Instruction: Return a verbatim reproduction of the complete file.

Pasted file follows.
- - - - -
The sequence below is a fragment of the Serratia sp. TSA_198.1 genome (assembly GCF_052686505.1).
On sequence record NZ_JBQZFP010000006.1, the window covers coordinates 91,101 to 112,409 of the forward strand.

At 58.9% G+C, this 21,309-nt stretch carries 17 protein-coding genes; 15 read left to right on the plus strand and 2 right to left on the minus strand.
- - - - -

The sequence below is a fragment of the Serratia sp. TSA_198.1 genome (assembly GCF_052686505.1).
On sequence record NZ_JBQZFP010000006.1, the window covers coordinates 91,101 to 112,409 of the forward strand.

At 58.9% G+C, this 21,309-nt stretch carries 17 protein-coding genes; 15 read left to right on the plus strand and 2 right to left on the minus strand.